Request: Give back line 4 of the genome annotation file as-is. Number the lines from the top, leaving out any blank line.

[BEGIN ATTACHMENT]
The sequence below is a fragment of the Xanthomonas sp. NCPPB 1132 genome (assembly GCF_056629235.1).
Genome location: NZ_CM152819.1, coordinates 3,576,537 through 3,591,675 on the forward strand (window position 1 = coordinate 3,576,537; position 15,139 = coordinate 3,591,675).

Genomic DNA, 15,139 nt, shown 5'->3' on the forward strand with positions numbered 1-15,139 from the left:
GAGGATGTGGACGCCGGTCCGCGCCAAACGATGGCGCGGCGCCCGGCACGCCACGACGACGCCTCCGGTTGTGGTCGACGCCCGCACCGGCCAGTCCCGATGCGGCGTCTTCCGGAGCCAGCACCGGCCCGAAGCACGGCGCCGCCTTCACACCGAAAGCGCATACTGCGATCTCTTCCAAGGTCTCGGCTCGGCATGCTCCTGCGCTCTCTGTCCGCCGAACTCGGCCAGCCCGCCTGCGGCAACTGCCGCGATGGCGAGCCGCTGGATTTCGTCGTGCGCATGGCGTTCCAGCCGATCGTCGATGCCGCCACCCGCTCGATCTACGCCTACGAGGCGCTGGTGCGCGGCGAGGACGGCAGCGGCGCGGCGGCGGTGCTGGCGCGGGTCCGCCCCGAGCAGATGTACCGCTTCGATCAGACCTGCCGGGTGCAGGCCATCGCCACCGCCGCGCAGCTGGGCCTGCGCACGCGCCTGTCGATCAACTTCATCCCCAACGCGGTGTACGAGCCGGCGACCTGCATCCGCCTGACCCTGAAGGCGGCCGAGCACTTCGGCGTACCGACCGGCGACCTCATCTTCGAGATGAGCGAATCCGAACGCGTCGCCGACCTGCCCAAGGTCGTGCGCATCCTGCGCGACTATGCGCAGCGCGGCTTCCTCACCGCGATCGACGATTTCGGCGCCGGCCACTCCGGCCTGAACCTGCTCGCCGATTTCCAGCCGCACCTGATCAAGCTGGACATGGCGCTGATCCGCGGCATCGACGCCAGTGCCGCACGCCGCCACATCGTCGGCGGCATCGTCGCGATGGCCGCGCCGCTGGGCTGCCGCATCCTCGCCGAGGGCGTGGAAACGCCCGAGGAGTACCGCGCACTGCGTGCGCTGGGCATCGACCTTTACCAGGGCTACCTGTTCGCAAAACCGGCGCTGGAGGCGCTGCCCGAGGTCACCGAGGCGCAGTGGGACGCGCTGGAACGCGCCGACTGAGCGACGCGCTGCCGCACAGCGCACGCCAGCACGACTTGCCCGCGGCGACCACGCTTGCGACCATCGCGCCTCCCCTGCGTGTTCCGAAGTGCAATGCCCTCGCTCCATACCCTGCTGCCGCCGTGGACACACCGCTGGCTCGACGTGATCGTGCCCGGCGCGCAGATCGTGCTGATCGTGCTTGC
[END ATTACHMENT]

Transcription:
GAGGATGTGGACGCCGGTCCGCGCCAAACGATGGCGCGGCGCCCGGCACGCCACGACGACGCCTCCGGTTGTGGTCGACGCCCGCACCGGCCAGTCCCGATGCGGCGTCTTCCGGAGCCAGCACCGGCCCGAAGCACGGCGCCGCCTTCACACCGAAAGCGCATACTGCGATCTCTTCCAAGGTCTCGGCTCGGCATGCTCCTGCGCTCTCTGTCCGCCGAACTCGGCCAGCCCGCCTGCGGCAACTGCCGCGATGGCGAGCCGCTGGATTTCGTCGTGCGCATGGCGTTCCAGCCGATCGTCGATGCCGCCACCCGCTCGATCTACGCCTACGAGGCGCTGGTGCGCGGCGAGGACGGCAGCGGCGCGGCGGCGGTGCTGGCGCGGGTCCGCCCCGAGCAGATGTACCGCTTCGATCAGACCTGCCGGGTGCAGGCCATCGCCACCGCCGCGCAGCTGGGCCTGCGCACGCGCCTGTCGATCAACTTCATCCCCAACGCGGTGTACGAGCCGGCGACCTGCATCCGCCTGACCCTGAAGGCGGCCGAGCACTTCGGCGTACCGACCGGCGACCTCATCTTCGAGATGAGCGAATCCGAACGCGTCGCCGACCTGCCCAAGGTCGTGCGCATCCTGCGCGACTATGCGCAGCGCGGCTTCCTCACCGCGATCGACGATTTCGGCGCCGGCCACTCCGGCCTGAACCTGCTCGCCGATTTCCAGCCGCACCTGATCAAGCTGGACATGGCGCTGATCCGCGGCATCGACGCCAGTGCCGCACGCCGCCACATCGTCGGCGGCATCGTCGCGATGGCCGCGCCGCTGGGCTGCCGCATCCTCGCCGAGGGCGTGGAAACGCCCGAGGAGTACCGCGCACTGCGTGCGCTGGGCATCGACCTTTACCAGGGCTACCTGTTCGCAAAACCGGCGCTGGAGGCGCTGCCCGAGGTCACCGAGGCGCAGTGGGACGCGCTGGAACGCGCCGACTGAGCGACGCGCTGCCGCACAGCGCACGCCAGCACGACTTGCCCGCGGCGACCACGCTTGCGACCATCGCGCCTCCCCTGCGTGTTCCGAAGTGCAATGCCCTCGCTCCATACCCTGCTGCCGCCGTGGACACACCGCTGGCTCGACGTGATCGTGCCCGGCGCGCAGATCGTGCTGATCGTGCTTGC